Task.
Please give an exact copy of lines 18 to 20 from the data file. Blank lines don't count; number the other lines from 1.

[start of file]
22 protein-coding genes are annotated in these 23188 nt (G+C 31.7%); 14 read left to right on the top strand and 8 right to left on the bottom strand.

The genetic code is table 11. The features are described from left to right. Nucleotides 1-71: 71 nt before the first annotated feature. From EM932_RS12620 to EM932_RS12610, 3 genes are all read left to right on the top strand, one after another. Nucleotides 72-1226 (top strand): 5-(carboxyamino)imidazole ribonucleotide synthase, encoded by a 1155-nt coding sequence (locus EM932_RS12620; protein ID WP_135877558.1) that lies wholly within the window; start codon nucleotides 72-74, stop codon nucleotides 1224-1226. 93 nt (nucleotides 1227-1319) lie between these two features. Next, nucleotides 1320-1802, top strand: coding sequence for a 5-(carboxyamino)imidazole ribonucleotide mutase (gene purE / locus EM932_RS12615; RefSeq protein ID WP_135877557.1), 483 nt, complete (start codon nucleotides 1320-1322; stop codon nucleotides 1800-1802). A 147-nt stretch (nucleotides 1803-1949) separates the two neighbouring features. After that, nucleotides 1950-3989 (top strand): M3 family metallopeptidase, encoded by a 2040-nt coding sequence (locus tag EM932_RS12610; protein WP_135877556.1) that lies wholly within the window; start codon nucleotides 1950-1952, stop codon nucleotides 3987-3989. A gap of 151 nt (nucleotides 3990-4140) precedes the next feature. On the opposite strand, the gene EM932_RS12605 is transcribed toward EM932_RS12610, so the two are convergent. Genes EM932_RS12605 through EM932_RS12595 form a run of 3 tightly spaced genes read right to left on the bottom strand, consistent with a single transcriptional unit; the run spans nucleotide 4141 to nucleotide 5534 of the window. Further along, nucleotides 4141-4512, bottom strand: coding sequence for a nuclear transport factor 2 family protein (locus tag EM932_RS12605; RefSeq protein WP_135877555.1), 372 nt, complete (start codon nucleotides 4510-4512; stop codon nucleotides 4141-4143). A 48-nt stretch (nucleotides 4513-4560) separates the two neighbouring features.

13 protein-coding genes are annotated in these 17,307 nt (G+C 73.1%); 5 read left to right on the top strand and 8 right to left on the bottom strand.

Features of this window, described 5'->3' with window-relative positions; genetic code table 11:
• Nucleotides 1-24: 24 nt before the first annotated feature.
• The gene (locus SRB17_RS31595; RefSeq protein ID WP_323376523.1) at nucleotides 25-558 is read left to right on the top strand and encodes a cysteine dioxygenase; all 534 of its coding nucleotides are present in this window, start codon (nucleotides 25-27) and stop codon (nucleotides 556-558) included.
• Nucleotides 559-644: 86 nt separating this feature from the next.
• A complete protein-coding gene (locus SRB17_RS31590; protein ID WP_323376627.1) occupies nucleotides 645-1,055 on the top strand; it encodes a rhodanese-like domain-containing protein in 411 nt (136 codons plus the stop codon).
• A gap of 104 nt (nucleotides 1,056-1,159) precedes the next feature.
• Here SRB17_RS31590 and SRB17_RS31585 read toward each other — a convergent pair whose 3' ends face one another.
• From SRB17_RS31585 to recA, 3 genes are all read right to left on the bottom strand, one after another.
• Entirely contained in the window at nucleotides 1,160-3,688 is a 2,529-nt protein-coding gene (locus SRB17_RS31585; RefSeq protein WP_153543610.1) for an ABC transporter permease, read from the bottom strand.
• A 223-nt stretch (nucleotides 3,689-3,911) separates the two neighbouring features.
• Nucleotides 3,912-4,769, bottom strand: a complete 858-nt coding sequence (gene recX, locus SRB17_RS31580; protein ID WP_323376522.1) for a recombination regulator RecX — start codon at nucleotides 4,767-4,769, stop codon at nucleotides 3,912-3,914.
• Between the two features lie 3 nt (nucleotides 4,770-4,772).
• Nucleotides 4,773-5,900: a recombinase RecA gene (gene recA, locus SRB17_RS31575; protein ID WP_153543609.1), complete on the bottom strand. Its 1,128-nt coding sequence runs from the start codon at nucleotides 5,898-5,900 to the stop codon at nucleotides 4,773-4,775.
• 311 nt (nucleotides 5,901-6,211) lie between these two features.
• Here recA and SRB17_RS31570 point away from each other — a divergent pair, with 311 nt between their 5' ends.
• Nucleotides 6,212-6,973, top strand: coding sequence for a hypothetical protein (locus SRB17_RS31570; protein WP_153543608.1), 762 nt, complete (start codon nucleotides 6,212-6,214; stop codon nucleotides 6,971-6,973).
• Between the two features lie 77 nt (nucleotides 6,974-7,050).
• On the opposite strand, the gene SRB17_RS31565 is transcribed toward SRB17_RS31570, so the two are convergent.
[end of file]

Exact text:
• Here recA and SRB17_RS31570 point away from each other — a divergent pair, with 311 nt between their 5' ends.
• Nucleotides 6,212-6,973, top strand: coding sequence for a hypothetical protein (locus SRB17_RS31570; protein WP_153543608.1), 762 nt, complete (start codon nucleotides 6,212-6,214; stop codon nucleotides 6,971-6,973).
• Between the two features lie 77 nt (nucleotides 6,974-7,050).